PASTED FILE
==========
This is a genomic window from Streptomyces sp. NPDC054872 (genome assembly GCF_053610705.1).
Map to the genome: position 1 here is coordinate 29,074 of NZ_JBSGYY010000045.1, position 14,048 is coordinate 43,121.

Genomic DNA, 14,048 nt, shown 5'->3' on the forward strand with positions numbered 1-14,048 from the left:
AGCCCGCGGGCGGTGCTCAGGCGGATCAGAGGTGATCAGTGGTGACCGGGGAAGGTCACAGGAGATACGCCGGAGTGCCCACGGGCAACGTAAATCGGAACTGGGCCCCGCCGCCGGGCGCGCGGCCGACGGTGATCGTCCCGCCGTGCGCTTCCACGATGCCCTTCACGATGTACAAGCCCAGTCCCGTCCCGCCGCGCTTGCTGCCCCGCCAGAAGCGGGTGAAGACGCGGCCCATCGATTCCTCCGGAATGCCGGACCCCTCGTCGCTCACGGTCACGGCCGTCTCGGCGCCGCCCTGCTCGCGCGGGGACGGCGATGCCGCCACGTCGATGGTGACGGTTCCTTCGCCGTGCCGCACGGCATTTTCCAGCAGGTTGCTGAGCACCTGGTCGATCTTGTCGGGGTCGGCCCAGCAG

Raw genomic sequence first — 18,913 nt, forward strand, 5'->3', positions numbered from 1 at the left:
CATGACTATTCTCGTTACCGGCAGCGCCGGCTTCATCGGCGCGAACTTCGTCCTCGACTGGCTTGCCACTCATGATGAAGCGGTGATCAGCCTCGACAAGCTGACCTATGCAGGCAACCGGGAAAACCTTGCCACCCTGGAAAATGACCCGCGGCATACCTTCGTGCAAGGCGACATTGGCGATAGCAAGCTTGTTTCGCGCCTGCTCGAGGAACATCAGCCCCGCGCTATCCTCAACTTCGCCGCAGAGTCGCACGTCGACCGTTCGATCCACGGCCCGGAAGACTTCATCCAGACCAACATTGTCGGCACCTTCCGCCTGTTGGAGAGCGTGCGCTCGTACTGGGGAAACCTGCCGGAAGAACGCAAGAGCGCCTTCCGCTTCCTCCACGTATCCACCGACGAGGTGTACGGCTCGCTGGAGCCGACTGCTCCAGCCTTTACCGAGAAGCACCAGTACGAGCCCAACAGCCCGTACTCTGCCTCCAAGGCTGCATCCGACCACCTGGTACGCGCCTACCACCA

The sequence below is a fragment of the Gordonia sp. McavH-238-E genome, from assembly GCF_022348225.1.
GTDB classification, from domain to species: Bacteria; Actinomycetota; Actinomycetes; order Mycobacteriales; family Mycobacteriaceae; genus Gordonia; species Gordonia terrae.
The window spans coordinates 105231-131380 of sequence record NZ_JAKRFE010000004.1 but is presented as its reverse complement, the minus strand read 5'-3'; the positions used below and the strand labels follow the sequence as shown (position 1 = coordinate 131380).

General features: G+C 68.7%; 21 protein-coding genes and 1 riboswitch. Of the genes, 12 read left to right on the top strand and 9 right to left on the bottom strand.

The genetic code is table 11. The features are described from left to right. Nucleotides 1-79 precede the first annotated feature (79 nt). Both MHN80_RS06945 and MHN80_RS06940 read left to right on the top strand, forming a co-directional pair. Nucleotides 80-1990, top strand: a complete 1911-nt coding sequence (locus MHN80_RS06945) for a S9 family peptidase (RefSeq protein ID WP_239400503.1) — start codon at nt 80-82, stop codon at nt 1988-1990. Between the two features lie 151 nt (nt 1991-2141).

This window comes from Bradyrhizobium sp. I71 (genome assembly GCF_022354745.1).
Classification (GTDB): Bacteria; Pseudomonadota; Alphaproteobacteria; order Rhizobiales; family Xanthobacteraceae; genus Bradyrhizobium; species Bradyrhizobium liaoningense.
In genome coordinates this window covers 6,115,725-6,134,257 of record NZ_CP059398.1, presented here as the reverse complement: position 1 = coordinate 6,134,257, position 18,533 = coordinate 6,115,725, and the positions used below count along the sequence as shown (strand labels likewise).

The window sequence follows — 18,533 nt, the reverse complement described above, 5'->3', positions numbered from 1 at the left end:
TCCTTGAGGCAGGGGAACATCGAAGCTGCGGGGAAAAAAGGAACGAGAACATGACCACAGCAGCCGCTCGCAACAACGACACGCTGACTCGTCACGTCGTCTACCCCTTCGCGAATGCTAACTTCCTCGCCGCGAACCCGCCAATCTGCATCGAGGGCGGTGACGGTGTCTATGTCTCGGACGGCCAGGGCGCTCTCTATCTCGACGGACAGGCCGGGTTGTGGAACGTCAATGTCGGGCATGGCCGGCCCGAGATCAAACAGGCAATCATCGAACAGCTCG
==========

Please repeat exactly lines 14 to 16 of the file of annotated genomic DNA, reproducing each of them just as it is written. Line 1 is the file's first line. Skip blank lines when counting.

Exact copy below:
In genome coordinates this window covers 6,115,725-6,134,257 of record NZ_CP059398.1, presented here as the reverse complement: position 1 = coordinate 6,134,257, position 18,533 = coordinate 6,115,725, and the positions used below count along the sequence as shown (strand labels likewise).

The window sequence follows — 18,533 nt, the reverse complement described above, 5'->3', positions numbered from 1 at the left end:
TCCTTGAGGCAGGGGAACATCGAAGCTGCGGGGAAAAAAGGAACGAGAACATGACCACAGCAGCCGCTCGCAACAACGACACGCTGACTCGTCACGTCGTCTACCCCTTCGCGAATGCTAACTTCCTCGCCGCGAACCCGCCAATCTGCATCGAGGGCGGTGACGGTGTCTATGTCTCGGACGGCCAGGGCGCTCTCTATCTCGACGGACAGGCCGGGTTGTGGAACGTCAATGTCGGGCATGGCCGGCCCGAGATCAAACAGGCAATCATCGAACAGCTCG